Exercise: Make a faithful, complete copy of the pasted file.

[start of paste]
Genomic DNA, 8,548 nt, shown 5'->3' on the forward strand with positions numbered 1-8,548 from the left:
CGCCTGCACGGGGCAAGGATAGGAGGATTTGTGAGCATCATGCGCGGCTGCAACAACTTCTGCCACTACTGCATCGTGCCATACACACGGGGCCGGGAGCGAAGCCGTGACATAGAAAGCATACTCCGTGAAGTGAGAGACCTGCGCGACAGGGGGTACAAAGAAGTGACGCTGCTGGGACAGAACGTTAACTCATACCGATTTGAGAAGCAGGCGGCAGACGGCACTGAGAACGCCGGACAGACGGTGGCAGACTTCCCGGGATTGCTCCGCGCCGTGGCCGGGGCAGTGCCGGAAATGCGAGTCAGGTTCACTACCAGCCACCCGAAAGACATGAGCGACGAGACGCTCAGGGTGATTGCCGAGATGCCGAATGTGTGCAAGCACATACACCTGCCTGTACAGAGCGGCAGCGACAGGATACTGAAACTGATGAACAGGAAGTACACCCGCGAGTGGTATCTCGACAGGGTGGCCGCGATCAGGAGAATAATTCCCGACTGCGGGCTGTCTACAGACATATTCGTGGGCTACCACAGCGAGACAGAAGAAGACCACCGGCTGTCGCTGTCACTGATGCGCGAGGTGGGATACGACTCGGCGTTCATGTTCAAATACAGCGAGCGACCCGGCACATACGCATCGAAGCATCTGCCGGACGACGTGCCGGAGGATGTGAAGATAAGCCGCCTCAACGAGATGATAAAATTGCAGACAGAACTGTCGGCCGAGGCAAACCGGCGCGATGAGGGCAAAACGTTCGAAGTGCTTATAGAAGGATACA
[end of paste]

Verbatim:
Genomic DNA, 8,548 nt, shown 5'->3' on the forward strand with positions numbered 1-8,548 from the left:
CGCCTGCACGGGGCAAGGATAGGAGGATTTGTGAGCATCATGCGCGGCTGCAACAACTTCTGCCACTACTGCATCGTGCCATACACACGGGGCCGGGAGCGAAGCCGTGACATAGAAAGCATACTCCGTGAAGTGAGAGACCTGCGCGACAGGGGGTACAAAGAAGTGACGCTGCTGGGACAGAACGTTAACTCATACCGATTTGAGAAGCAGGCGGCAGACGGCACTGAGAACGCCGGACAGACGGTGGCAGACTTCCCGGGATTGCTCCGCGCCGTGGCCGGGGCAGTGCCGGAAATGCGAGTCAGGTTCACTACCAGCCACCCGAAAGACATGAGCGACGAGACGCTCAGGGTGATTGCCGAGATGCCGAATGTGTGCAAGCACATACACCTGCCTGTACAGAGCGGCAGCGACAGGATACTGAAACTGATGAACAGGAAGTACACCCGCGAGTGGTATCTCGACAGGGTGGCCGCGATCAGGAGAATAATTCCCGACTGCGGGCTGTCTACAGACATATTCGTGGGCTACCACAGCGAGACAGAAGAAGACCACCGGCTGTCGCTGTCACTGATGCGCGAGGTGGGATACGACTCGGCGTTCATGTTCAAATACAGCGAGCGACCCGGCACATACGCATCGAAGCATCTGCCGGACGACGTGCCGGAGGATGTGAAGATAAGCCGCCTCAACGAGATGATAAAATTGCAGACAGAACTGTCGGCCGAGGCAAACCGGCGCGATGAGGGCAAAACGTTCGAAGTGCTTATAGAAGGATACA